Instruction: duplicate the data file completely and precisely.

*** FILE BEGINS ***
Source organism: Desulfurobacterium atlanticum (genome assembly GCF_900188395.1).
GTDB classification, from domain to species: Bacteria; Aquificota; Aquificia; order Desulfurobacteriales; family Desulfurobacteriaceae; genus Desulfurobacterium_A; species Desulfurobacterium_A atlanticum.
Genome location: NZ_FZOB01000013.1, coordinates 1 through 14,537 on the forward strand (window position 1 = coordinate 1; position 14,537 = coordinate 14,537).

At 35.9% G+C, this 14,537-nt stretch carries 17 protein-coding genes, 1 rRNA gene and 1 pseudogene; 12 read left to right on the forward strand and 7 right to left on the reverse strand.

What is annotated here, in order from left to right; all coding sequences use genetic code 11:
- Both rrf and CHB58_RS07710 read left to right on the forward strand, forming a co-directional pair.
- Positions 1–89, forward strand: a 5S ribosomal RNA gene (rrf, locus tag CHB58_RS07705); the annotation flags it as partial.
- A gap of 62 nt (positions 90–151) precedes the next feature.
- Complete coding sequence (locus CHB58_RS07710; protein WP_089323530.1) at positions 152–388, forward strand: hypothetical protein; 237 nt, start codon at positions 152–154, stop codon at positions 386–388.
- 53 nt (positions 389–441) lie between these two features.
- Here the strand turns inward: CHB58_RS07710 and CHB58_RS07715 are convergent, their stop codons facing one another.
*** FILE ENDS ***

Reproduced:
Source organism: Desulfurobacterium atlanticum (genome assembly GCF_900188395.1).
GTDB classification, from domain to species: Bacteria; Aquificota; Aquificia; order Desulfurobacteriales; family Desulfurobacteriaceae; genus Desulfurobacterium_A; species Desulfurobacterium_A atlanticum.
Genome location: NZ_FZOB01000013.1, coordinates 1 through 14,537 on the forward strand (window position 1 = coordinate 1; position 14,537 = coordinate 14,537).

At 35.9% G+C, this 14,537-nt stretch carries 17 protein-coding genes, 1 rRNA gene and 1 pseudogene; 12 read left to right on the forward strand and 7 right to left on the reverse strand.

What is annotated here, in order from left to right; all coding sequences use genetic code 11:
- Both rrf and CHB58_RS07710 read left to right on the forward strand, forming a co-directional pair.
- Positions 1–89, forward strand: a 5S ribosomal RNA gene (rrf, locus tag CHB58_RS07705); the annotation flags it as partial.
- A gap of 62 nt (positions 90–151) precedes the next feature.
- Complete coding sequence (locus CHB58_RS07710; protein WP_089323530.1) at positions 152–388, forward strand: hypothetical protein; 237 nt, start codon at positions 152–154, stop codon at positions 386–388.
- 53 nt (positions 389–441) lie between these two features.
- Here the strand turns inward: CHB58_RS07710 and CHB58_RS07715 are convergent, their stop codons facing one another.